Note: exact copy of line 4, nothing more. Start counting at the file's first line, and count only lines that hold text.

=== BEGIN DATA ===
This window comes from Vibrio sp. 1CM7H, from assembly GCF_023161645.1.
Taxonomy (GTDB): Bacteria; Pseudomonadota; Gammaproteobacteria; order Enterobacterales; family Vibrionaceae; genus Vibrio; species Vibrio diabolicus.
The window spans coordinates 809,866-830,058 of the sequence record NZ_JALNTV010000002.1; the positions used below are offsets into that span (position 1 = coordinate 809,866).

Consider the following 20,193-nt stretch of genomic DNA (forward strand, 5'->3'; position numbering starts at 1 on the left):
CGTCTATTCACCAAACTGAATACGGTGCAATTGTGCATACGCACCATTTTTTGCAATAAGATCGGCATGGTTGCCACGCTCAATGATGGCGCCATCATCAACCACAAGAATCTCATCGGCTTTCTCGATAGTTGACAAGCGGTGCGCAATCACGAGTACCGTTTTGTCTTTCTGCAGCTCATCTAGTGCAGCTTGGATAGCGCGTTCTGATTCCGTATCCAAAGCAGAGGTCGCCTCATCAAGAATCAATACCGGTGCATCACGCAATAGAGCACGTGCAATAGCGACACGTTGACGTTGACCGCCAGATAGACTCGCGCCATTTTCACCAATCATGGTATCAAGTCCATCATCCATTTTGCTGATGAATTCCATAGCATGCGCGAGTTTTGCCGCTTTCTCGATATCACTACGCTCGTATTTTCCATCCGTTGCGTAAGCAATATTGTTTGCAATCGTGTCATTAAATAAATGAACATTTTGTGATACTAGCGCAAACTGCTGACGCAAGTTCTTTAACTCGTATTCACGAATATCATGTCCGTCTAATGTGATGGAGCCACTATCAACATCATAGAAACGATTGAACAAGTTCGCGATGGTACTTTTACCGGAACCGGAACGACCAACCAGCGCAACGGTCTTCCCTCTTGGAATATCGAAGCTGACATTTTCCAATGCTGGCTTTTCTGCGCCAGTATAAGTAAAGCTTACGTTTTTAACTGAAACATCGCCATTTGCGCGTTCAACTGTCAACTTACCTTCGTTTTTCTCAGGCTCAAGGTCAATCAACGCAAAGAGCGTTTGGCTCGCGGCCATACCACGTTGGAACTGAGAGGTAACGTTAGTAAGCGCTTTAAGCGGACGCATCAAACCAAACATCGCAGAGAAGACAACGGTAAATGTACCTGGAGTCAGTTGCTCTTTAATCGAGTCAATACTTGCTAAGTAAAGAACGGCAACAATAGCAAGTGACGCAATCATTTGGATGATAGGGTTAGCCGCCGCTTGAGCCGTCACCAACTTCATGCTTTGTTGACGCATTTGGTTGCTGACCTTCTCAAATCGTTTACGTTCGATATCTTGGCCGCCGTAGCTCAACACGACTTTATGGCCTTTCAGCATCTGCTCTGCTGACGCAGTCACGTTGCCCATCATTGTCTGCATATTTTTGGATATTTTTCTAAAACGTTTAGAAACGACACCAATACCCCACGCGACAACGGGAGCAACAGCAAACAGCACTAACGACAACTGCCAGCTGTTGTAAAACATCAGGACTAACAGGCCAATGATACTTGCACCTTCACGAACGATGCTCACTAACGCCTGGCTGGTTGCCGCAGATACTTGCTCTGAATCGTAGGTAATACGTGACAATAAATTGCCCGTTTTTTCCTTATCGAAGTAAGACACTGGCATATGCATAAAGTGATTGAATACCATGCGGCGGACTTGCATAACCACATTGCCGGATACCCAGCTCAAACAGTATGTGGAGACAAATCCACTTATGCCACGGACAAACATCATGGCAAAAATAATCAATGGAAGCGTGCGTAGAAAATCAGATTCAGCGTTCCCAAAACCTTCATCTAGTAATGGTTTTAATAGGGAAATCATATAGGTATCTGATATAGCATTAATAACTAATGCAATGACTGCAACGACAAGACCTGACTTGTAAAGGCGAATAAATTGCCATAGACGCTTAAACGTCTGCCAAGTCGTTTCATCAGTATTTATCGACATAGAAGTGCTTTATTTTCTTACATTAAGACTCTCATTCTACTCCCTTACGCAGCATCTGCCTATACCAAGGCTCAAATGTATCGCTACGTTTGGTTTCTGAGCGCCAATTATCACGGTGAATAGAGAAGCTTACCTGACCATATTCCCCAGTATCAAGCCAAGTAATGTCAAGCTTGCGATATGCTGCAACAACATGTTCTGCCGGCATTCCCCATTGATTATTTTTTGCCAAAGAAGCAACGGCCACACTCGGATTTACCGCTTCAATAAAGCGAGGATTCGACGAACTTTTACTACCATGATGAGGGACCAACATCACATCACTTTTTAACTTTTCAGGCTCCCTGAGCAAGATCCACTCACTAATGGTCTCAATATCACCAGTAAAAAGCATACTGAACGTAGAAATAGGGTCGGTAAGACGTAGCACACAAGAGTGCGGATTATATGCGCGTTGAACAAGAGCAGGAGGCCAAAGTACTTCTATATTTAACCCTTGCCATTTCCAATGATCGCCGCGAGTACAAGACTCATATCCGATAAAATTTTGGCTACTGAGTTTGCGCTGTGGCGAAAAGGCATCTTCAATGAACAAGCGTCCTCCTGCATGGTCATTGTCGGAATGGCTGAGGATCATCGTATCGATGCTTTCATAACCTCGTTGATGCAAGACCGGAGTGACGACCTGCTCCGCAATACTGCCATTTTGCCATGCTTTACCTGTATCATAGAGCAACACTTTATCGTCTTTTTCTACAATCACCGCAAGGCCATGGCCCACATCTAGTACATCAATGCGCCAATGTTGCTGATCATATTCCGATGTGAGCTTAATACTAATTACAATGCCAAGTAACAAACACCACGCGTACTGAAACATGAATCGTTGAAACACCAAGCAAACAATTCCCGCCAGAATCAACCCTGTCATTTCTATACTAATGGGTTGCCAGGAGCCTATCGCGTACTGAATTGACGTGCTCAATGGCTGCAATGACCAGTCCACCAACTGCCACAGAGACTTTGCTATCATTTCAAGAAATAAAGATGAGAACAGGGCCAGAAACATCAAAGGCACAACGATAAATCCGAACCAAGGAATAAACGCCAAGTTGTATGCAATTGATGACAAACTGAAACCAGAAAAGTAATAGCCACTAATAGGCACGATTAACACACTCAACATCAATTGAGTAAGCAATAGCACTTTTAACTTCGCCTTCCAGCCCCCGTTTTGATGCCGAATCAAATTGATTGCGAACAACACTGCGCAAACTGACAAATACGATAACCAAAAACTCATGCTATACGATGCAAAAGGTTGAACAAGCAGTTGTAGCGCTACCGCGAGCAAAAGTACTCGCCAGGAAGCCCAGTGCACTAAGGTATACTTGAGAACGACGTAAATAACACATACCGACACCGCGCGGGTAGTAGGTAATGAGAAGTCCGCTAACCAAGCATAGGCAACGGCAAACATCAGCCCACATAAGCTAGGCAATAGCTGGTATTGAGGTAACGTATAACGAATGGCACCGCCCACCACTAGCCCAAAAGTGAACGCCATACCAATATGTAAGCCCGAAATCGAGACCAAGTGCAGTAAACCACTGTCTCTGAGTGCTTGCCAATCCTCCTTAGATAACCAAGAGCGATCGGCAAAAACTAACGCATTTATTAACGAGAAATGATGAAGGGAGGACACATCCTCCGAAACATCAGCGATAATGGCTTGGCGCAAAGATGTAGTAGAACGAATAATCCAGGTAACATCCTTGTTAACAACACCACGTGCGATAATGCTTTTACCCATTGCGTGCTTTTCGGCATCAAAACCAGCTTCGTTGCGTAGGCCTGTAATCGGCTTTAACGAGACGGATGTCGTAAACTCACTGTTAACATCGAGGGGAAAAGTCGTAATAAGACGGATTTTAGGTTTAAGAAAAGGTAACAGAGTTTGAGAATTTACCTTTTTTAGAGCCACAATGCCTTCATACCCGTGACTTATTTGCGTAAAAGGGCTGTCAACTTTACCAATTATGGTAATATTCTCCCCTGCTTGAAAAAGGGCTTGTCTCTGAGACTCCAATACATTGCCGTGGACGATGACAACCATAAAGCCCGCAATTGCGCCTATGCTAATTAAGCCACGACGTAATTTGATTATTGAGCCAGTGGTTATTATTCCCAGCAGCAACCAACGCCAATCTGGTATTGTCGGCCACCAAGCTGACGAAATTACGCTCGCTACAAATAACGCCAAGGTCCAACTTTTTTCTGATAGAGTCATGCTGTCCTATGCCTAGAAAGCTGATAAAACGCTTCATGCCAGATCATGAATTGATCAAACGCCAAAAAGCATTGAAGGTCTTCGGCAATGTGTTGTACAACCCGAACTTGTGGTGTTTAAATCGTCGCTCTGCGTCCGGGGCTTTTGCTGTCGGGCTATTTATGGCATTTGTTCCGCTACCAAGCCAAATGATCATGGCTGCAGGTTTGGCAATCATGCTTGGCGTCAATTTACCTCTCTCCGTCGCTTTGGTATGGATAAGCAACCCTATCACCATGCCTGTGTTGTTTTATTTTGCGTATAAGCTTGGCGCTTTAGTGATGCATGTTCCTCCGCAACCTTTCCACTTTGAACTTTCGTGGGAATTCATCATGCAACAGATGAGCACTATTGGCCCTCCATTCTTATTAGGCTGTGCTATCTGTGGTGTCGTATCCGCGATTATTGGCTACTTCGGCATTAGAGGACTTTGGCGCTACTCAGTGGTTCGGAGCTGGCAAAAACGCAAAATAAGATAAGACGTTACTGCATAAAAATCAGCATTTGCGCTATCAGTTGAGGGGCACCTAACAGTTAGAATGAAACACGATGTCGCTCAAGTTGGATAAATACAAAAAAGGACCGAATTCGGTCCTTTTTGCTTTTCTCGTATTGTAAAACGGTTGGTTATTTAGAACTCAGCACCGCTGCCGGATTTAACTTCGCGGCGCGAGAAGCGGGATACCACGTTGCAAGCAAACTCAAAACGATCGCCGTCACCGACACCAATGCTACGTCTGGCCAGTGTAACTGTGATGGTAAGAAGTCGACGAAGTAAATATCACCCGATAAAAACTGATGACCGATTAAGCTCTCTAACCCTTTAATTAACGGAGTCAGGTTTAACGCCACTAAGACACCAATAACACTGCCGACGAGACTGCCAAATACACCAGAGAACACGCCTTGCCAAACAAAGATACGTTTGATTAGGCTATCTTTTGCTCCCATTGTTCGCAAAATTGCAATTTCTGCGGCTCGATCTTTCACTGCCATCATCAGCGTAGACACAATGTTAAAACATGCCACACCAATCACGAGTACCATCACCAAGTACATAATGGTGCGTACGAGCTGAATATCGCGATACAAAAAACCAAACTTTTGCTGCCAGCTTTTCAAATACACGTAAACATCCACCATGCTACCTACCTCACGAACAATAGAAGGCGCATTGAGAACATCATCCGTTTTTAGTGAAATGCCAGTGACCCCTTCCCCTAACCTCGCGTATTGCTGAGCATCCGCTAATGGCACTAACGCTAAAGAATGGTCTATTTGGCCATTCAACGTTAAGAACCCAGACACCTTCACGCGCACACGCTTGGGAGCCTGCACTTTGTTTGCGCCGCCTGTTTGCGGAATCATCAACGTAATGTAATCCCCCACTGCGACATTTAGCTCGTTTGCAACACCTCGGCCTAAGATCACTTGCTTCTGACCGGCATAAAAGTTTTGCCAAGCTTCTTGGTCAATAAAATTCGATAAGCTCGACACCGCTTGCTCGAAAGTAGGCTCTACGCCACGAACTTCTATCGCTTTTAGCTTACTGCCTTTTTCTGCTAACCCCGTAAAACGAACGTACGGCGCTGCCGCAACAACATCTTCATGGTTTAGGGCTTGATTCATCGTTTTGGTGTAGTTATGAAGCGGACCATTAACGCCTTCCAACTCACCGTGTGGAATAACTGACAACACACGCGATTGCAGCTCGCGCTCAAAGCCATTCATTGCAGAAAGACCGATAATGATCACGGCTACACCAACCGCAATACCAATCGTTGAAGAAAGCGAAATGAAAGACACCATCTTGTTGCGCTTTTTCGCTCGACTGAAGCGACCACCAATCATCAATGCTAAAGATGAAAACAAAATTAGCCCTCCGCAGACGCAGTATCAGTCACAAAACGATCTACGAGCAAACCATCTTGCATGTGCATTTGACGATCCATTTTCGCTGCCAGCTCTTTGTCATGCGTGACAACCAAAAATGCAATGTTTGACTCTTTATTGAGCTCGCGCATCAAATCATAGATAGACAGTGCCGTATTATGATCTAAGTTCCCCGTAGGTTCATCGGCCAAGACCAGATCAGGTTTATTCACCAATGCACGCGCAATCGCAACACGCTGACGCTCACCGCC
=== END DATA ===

Consider the following 20,193-nt stretch of genomic DNA (forward strand, 5'->3'; position numbering starts at 1 on the left):